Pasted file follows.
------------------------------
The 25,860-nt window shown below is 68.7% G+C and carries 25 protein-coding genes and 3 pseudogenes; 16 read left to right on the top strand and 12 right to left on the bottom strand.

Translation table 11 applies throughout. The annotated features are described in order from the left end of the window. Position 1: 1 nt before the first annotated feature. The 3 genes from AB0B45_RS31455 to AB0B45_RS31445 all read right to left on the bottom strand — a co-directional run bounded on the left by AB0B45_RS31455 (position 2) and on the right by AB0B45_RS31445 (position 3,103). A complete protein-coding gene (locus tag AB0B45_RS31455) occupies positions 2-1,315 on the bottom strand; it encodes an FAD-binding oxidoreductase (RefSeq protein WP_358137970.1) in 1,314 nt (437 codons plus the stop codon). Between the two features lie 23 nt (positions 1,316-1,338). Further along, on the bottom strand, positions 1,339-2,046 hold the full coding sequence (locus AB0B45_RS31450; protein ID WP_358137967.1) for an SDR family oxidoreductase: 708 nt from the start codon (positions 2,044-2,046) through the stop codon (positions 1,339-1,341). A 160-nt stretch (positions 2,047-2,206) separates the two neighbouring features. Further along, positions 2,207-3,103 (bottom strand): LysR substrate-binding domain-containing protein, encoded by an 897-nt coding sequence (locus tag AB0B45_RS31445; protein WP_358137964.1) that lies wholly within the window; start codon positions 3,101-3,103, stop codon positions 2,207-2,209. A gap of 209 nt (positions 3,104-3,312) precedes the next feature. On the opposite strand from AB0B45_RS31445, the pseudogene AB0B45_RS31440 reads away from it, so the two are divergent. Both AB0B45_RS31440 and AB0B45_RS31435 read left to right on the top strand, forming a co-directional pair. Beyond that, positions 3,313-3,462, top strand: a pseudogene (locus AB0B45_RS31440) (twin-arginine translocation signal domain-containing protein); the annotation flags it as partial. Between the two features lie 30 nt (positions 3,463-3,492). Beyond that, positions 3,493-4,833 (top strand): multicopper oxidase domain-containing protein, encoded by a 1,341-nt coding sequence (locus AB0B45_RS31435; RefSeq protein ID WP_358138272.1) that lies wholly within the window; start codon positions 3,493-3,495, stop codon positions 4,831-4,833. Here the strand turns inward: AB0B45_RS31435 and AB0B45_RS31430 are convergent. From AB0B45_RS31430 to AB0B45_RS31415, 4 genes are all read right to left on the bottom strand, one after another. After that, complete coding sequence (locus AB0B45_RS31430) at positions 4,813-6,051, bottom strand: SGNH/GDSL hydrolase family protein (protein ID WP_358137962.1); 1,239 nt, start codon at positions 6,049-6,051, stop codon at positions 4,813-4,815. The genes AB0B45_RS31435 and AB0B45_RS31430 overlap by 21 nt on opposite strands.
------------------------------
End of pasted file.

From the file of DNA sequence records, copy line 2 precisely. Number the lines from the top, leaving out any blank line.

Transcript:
Translation table 11 applies throughout. The annotated features are described in order from the left end of the window. Position 1: 1 nt before the first annotated feature. The 3 genes from AB0B45_RS31455 to AB0B45_RS31445 all read right to left on the bottom strand — a co-directional run bounded on the left by AB0B45_RS31455 (position 2) and on the right by AB0B45_RS31445 (position 3,103). A complete protein-coding gene (locus tag AB0B45_RS31455) occupies positions 2-1,315 on the bottom strand; it encodes an FAD-binding oxidoreductase (RefSeq protein WP_358137970.1) in 1,314 nt (437 codons plus the stop codon). Between the two features lie 23 nt (positions 1,316-1,338). Further along, on the bottom strand, positions 1,339-2,046 hold the full coding sequence (locus AB0B45_RS31450; protein ID WP_358137967.1) for an SDR family oxidoreductase: 708 nt from the start codon (positions 2,044-2,046) through the stop codon (positions 1,339-1,341). A 160-nt stretch (positions 2,047-2,206) separates the two neighbouring features. Further along, positions 2,207-3,103 (bottom strand): LysR substrate-binding domain-containing protein, encoded by an 897-nt coding sequence (locus tag AB0B45_RS31445; protein WP_358137964.1) that lies wholly within the window; start codon positions 3,101-3,103, stop codon positions 2,207-2,209. A gap of 209 nt (positions 3,104-3,312) precedes the next feature. On the opposite strand from AB0B45_RS31445, the pseudogene AB0B45_RS31440 reads away from it, so the two are divergent. Both AB0B45_RS31440 and AB0B45_RS31435 read left to right on the top strand, forming a co-directional pair. Beyond that, positions 3,313-3,462, top strand: a pseudogene (locus AB0B45_RS31440) (twin-arginine translocation signal domain-containing protein); the annotation flags it as partial. Between the two features lie 30 nt (positions 3,463-3,492). Beyond that, positions 3,493-4,833 (top strand): multicopper oxidase domain-containing protein, encoded by a 1,341-nt coding sequence (locus AB0B45_RS31435; RefSeq protein ID WP_358138272.1) that lies wholly within the window; start codon positions 3,493-3,495, stop codon positions 4,831-4,833. Here the strand turns inward: AB0B45_RS31435 and AB0B45_RS31430 are convergent. From AB0B45_RS31430 to AB0B45_RS31415, 4 genes are all read right to left on the bottom strand, one after another. After that, complete coding sequence (locus AB0B45_RS31430) at positions 4,813-6,051, bottom strand: SGNH/GDSL hydrolase family protein (protein ID WP_358137962.1); 1,239 nt, start codon at positions 6,049-6,051, stop codon at positions 4,813-4,815. The genes AB0B45_RS31435 and AB0B45_RS31430 overlap by 21 nt on opposite strands.